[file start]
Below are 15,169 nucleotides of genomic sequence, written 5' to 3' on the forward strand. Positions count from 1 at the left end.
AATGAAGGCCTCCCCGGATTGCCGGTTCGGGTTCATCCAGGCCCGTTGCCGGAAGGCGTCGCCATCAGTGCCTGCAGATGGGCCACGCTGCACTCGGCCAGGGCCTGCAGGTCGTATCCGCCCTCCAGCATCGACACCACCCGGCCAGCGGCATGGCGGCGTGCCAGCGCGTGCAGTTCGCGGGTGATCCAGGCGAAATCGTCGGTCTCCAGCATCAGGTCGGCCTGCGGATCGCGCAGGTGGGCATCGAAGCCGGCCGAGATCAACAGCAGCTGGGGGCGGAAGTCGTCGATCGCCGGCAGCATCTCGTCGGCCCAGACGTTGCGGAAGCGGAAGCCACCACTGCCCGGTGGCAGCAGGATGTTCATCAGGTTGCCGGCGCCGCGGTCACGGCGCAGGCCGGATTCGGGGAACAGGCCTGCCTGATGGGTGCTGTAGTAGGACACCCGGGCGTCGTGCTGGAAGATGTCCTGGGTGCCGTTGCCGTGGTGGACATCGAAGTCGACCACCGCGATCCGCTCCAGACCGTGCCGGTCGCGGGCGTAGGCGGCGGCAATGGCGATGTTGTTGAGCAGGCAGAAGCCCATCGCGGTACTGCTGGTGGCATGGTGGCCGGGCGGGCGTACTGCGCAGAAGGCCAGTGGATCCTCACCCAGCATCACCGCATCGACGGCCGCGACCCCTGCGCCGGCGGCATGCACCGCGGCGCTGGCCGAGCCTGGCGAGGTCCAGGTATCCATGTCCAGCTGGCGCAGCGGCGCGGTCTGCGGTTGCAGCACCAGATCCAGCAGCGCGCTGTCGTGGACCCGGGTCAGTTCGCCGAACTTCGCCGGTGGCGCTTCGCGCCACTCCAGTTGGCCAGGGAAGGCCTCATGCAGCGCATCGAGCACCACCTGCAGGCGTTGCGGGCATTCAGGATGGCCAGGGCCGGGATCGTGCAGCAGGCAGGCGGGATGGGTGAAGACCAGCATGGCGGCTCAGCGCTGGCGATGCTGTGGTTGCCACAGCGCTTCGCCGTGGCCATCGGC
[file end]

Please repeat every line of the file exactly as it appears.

Below are 15,169 nucleotides of genomic sequence, written 5' to 3' on the forward strand. Positions count from 1 at the left end.
AATGAAGGCCTCCCCGGATTGCCGGTTCGGGTTCATCCAGGCCCGTTGCCGGAAGGCGTCGCCATCAGTGCCTGCAGATGGGCCACGCTGCACTCGGCCAGGGCCTGCAGGTCGTATCCGCCCTCCAGCATCGACACCACCCGGCCAGCGGCATGGCGGCGTGCCAGCGCGTGCAGTTCGCGGGTGATCCAGGCGAAATCGTCGGTCTCCAGCATCAGGTCGGCCTGCGGATCGCGCAGGTGGGCATCGAAGCCGGCCGAGATCAACAGCAGCTGGGGGCGGAAGTCGTCGATCGCCGGCAGCATCTCGTCGGCCCAGACGTTGCGGAAGCGGAAGCCACCACTGCCCGGTGGCAGCAGGATGTTCATCAGGTTGCCGGCGCCGCGGTCACGGCGCAGGCCGGATTCGGGGAACAGGCCTGCCTGATGGGTGCTGTAGTAGGACACCCGGGCGTCGTGCTGGAAGATGTCCTGGGTGCCGTTGCCGTGGTGGACATCGAAGTCGACCACCGCGATCCGCTCCAGACCGTGCCGGTCGCGGGCGTAGGCGGCGGCAATGGCGATGTTGTTGAGCAGGCAGAAGCCCATCGCGGTACTGCTGGTGGCATGGTGGCCGGGCGGGCGTACTGCGCAGAAGGCCAGTGGATCCTCACCCAGCATCACCGCATCGACGGCCGCGACCCCTGCGCCGGCGGCATGCACCGCGGCGCTGGCCGAGCCTGGCGAGGTCCAGGTATCCATGTCCAGCTGGCGCAGCGGCGCGGTCTGCGGTTGCAGCACCAGATCCAGCAGCGCGCTGTCGTGGACCCGGGTCAGTTCGCCGAACTTCGCCGGTGGCGCTTCGCGCCACTCCAGTTGGCCAGGGAAGGCCTCATGCAGCGCATCGAGCACCACCTGCAGGCGTTGCGGGCATTCAGGATGGCCAGGGCCGGGATCGTGCAGCAGGCAGGCGGGATGGGTGAAGACCAGCATGGCGGCTCAGCGCTGGCGATGCTGTGGTTGCCACAGCGCTTCGCCGTGGCCATCGGC